After I made a seemingly disparaging comment about comic books on this website, I was challenged to review a graphic novel. And what better graphic novel to review than the one that most sites have dubbed the first modern graphic novel, and also attributes it to having helped spawn the genre and bring it to art form level. I’m talking about Will Eisner’s 1978 graphic novel, A Contract with God and Other Tenement Stories.
This book is actually a quartet of stories, all set during the 1930s, involving people who lived in the Bronx neighborhood of New York. In particular, these are stories about the residents of 55 Dropsie Avenue – a tenement building of immigrants, most of whom are Jewish. As Eisner says in the introduction, this tenement was “a sort of micro-village” where “within its walls great dramas were played out.” Furthermore, he says “They are true stories. Only the telling and the portrayals have converted them to fiction.”
From this we can already see that unlike classic comic books, the stories here are far from funny although humor is injected where possible. Also unlike the graphic novels of today, there are no nasty villains with diabolical plans to take over the world while masked super-heroes with super-human abilities fight them. Instead tales contain regular people have been subjected to adverse conditions and in one way or another, have been corrupted (by life and/or circumstance). Because of this, some no longer act with the best of intentions, while others sometimes do heroic things by acting with no more special powers than what they can find within their hearts and through their instincts.
The four stories told here are: “A Contract with God”, “The Street Singer”, “The Super” and “Cookalein”. Each one is very individual and each has a lesson to it. The first one deals with gaining and losing faith in the religious sense (as the title suggests). “The Street Singer” tells a story about a man who is just that – someone who wandered the streets singing for cash that appreciative tenants would drop out their windows. This has more to do with hopes and dreams and how often we undermine our own selves. “The Super”, as in superintendent, deals with misconceptions and prejudice based on outward appearances. This theme is revisited in a slightly different way with the last story “Cookalein” which is the Yiddish name for a self-service motel, usually in the mountains, where people would go to get away from the heat of the city during the summer. These cheap vacation spots were often located near much fancier resorts which often provided employment (and/or gold-digging opportunities) for those staying nearby.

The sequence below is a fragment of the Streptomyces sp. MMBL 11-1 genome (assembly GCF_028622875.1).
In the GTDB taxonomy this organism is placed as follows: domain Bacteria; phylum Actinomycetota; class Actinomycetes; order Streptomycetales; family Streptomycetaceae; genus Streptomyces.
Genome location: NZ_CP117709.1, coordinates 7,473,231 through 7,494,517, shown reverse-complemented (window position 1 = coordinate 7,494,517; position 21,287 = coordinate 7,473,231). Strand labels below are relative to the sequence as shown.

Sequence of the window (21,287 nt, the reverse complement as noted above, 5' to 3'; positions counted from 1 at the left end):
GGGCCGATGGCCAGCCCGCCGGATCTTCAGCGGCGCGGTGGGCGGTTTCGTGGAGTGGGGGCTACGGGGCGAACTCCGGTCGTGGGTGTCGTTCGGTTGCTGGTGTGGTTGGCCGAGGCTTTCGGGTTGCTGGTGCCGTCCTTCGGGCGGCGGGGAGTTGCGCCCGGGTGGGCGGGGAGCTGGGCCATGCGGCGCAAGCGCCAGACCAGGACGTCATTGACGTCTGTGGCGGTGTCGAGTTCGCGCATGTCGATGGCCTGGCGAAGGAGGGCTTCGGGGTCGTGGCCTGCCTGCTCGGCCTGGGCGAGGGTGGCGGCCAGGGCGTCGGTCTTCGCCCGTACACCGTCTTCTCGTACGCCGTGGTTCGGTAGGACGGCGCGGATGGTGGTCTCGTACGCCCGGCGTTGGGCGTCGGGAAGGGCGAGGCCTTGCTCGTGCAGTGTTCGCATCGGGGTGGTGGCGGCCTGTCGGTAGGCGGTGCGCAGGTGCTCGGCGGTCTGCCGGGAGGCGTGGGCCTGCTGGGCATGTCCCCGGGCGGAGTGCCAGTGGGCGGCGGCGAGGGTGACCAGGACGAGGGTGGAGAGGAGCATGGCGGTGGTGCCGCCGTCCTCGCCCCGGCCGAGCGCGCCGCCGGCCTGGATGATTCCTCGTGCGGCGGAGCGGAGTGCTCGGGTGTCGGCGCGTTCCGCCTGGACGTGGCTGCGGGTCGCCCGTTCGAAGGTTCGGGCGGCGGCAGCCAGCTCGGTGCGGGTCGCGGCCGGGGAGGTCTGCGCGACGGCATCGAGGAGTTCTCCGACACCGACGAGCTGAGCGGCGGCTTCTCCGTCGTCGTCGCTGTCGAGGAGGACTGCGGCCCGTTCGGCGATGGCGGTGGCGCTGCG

Despite the morals to these stories, they aren’t in the least bit preachy. Without being told, the reader understands the faults of the characters, and can see how they trap themselves or become trapped, by their circumstances. Their struggles are not unfamiliar to us even today, despite the stories took place around 80 years ago. And because they are realistic stories about real people, we can continue to identify with them and their situations. It could be, therefore, that this is the first truly “classic” graphic novel.
Of course, because of the use of graphics to tell much of the story, this is a book that is a very quick read. And yet, because of the humanity that it contains, you might not want to hurry through it, and ponder over these people and their conditions. In short, Eisner has given us brief open-window glimpses into the lives of these ordinary people, and told us their timeless and interesting stories. More importantly, they are the types of people and tales that readers will probably want to revisit every so often. Certainly this book deserves a full five stars out of five, and comes highly recommended.
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